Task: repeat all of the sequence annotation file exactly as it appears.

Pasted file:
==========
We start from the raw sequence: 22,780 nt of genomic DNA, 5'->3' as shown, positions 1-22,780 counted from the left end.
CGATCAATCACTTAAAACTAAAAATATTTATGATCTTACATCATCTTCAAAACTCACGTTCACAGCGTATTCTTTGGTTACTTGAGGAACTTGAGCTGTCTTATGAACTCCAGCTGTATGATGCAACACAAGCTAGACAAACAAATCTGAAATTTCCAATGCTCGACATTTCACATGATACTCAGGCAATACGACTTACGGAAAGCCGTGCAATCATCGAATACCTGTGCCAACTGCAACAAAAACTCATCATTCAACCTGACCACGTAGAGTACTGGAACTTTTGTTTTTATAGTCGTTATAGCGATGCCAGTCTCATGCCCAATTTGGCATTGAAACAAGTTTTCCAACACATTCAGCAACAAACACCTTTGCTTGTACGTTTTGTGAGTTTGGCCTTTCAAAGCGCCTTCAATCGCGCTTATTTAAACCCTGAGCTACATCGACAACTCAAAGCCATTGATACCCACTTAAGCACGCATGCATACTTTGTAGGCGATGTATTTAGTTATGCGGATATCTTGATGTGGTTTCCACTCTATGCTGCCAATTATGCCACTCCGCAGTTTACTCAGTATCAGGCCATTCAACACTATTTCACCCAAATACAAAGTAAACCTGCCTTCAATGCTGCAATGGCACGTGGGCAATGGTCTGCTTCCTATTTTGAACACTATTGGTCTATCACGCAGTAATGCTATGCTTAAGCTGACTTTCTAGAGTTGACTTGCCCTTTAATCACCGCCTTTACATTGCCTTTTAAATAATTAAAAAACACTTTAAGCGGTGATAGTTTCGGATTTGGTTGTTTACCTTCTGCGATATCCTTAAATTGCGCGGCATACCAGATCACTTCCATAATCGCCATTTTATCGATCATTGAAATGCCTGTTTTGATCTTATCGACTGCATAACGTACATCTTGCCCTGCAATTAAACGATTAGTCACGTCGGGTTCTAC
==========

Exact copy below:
We start from the raw sequence: 22,780 nt of genomic DNA, 5'->3' as shown, positions 1-22,780 counted from the left end.
CGATCAATCACTTAAAACTAAAAATATTTATGATCTTACATCATCTTCAAAACTCACGTTCACAGCGTATTCTTTGGTTACTTGAGGAACTTGAGCTGTCTTATGAACTCCAGCTGTATGATGCAACACAAGCTAGACAAACAAATCTGAAATTTCCAATGCTCGACATTTCACATGATACTCAGGCAATACGACTTACGGAAAGCCGTGCAATCATCGAATACCTGTGCCAACTGCAACAAAAACTCATCATTCAACCTGACCACGTAGAGTACTGGAACTTTTGTTTTTATAGTCGTTATAGCGATGCCAGTCTCATGCCCAATTTGGCATTGAAACAAGTTTTCCAACACATTCAGCAACAAACACCTTTGCTTGTACGTTTTGTGAGTTTGGCCTTTCAAAGCGCCTTCAATCGCGCTTATTTAAACCCTGAGCTACATCGACAACTCAAAGCCATTGATACCCACTTAAGCACGCATGCATACTTTGTAGGCGATGTATTTAGTTATGCGGATATCTTGATGTGGTTTCCACTCTATGCTGCCAATTATGCCACTCCGCAGTTTACTCAGTATCAGGCCATTCAACACTATTTCACCCAAATACAAAGTAAACCTGCCTTCAATGCTGCAATGGCACGTGGGCAATGGTCTGCTTCCTATTTTGAACACTATTGGTCTATCACGCAGTAATGCTATGCTTAAGCTGACTTTCTAGAGTTGACTTGCCCTTTAATCACCGCCTTTACATTGCCTTTTAAATAATTAAAAAACACTTTAAGCGGTGATAGTTTCGGATTTGGTTGTTTACCTTCTGCGATATCCTTAAATTGCGCGGCATACCAGATCACTTCCATAATCGCCATTTTATCGATCATTGAAATGCCTGTTTTGATCTTATCGACTGCATAACGTACATCTTGCCCTGCAATTAAACGATTAGTCACGTCGGGTTCTAC